Ableton Live II: MIDI (Musical Instrument Digital Interface) | Brian Jackson | Skillshare

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Ableton Live II: MIDI (Musical Instrument Digital Interface)

teacher avatar Brian Jackson, Ableton Certified Trainer

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Taught by industry leaders & working professionals
Topics include illustration, design, photography, and more

Watch this class and thousands more

Get unlimited access to every class
Taught by industry leaders & working professionals
Topics include illustration, design, photography, and more

Lessons in This Class

    • 1.



    • 2.

      What is MIDI?


    • 3.

      Setting Up Your MIDI Controllers


    • 4.

      Computer MIDI Keyboard


    • 5.

      Key and MIDI Mapping


    • 6.

      MIDI Clips 101 - The Piano Roll


    • 7.

      Finding Drum Sounds


    • 8.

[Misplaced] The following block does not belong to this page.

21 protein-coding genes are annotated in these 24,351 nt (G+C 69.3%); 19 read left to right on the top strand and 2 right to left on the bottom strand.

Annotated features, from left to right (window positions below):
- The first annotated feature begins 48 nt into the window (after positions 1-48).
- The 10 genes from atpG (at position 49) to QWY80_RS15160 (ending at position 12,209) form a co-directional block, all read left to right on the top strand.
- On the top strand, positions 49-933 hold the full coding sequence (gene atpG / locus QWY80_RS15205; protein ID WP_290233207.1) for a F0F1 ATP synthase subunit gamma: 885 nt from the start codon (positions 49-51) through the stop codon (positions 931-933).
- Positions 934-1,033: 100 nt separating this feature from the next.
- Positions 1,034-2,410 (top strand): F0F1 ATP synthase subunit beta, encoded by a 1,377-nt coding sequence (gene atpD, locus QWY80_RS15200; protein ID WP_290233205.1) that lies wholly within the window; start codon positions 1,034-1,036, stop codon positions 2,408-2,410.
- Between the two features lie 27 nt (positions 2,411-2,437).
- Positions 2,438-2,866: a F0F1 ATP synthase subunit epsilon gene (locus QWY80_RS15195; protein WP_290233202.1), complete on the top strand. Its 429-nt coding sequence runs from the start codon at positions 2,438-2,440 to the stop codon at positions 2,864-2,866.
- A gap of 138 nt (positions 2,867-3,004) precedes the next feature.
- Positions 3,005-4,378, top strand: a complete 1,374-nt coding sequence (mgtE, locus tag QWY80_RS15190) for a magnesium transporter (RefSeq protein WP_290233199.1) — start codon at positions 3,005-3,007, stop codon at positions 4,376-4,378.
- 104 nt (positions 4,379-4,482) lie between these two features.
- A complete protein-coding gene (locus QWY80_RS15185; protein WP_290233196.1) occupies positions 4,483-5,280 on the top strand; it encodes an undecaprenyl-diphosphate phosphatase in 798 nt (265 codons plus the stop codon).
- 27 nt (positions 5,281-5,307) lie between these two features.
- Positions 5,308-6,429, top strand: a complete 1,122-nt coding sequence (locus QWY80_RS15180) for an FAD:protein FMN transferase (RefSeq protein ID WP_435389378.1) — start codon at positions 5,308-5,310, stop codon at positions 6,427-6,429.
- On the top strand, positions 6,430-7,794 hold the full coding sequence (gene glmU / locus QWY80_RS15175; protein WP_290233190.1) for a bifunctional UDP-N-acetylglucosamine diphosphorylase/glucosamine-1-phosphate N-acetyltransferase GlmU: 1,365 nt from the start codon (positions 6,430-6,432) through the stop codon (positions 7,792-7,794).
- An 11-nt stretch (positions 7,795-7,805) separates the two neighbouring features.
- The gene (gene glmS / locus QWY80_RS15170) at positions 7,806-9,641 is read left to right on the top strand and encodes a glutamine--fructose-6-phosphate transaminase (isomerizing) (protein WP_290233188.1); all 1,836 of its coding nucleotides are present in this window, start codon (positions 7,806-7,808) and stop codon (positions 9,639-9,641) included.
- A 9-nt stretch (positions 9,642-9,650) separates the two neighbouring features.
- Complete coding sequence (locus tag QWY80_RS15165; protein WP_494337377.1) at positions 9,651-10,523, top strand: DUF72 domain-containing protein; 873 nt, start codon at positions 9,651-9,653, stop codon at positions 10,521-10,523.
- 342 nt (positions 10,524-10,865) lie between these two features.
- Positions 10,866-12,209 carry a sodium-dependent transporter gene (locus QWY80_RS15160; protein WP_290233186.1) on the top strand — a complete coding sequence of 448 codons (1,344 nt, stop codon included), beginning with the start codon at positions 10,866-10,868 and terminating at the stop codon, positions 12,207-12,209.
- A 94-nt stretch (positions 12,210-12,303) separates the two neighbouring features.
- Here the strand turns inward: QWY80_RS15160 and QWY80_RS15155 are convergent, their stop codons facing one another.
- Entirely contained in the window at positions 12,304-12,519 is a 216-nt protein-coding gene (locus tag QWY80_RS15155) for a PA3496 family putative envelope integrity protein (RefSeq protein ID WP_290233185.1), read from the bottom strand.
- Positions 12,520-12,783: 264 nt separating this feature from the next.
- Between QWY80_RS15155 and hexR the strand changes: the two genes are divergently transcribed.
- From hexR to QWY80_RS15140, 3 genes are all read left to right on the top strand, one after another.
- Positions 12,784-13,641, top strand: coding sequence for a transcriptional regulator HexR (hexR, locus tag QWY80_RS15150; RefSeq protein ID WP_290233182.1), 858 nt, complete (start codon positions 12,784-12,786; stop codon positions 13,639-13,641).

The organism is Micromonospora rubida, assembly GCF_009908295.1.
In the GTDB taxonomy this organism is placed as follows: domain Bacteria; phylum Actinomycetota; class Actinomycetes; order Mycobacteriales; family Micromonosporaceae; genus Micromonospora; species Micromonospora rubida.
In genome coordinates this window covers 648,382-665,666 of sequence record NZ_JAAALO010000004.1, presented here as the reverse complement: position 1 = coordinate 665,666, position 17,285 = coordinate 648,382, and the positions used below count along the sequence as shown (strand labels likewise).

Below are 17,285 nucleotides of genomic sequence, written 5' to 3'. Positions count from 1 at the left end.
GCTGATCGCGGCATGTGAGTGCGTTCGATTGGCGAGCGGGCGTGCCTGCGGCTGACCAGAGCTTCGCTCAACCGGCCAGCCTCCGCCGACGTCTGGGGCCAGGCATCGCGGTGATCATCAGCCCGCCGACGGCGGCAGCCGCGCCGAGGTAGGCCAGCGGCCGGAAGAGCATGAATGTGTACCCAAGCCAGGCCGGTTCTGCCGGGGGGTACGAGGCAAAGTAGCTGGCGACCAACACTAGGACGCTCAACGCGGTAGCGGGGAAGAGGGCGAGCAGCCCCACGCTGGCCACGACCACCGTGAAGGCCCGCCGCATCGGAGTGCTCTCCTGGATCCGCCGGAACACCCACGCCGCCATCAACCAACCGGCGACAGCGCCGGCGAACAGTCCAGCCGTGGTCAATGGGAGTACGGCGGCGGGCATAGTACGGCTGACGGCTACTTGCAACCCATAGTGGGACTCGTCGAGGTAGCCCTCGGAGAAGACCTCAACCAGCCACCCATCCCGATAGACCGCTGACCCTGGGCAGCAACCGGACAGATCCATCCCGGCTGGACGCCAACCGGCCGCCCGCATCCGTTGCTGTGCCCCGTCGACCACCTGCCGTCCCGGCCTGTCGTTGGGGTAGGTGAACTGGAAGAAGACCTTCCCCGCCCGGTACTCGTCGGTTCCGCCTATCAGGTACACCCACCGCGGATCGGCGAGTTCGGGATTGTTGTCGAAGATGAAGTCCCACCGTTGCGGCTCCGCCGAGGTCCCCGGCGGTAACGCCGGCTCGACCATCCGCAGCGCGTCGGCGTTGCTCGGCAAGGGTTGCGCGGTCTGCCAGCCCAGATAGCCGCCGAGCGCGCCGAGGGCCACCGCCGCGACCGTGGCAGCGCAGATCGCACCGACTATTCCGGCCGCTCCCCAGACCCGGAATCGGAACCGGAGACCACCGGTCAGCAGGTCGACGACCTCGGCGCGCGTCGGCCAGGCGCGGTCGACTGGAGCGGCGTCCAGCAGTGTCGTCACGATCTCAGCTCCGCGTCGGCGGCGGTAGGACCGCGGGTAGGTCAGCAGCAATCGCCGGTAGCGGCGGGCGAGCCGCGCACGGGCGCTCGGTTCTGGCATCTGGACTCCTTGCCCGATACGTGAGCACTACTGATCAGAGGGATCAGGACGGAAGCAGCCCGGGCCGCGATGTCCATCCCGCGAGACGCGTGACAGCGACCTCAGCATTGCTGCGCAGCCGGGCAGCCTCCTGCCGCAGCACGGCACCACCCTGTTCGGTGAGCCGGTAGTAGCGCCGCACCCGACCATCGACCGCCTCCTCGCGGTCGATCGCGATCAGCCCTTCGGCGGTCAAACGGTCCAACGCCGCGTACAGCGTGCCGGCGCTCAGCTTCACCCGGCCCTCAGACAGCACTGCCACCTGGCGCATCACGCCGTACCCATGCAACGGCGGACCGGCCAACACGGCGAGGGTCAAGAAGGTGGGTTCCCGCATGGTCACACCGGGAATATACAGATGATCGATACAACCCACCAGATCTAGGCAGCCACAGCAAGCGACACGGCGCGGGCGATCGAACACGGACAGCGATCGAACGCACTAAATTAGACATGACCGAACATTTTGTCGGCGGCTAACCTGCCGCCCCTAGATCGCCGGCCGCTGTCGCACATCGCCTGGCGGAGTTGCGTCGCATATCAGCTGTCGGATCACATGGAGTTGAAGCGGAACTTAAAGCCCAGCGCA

Pencil a Drum Beat


    • 9.

      Editing MIDI 101


    • 10.

      Getting Ready to Record MIDI


    • 11.

      Recording MIDI drums


    • 12.

      Recording MIDI Keys


    • 13.

      Quantize 101


    • 14.

      Quantizing MIDI Performances


    • 15.

      Groove 101


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About This Class

Create a short MIDI sequence using audio clips and a drum beat, then use a technique called quantizing to automatically align all the elements to the same time and tempo.

Ableton Live 9 is uniquely powerful audio software, equally strong in helping you create, produce, and perform music. In this second, 68-minute class from audio engineer, musician, and producer Brian Jackson, you’ll learn the ins and outs of MIDI, the industry standard for connecting a wide range of musical instruments, devices, and computers. You’ll create melodies with a built-in or external keyboard, draw in drum beats, record MIDI sounds, and practice a technique called quantizing, which aligns a track's timing so it sounds steady and professional. No need for special musical knowledge: it’s a perfect class for producers, musicians, sound designers, and anyone interested in working with audio.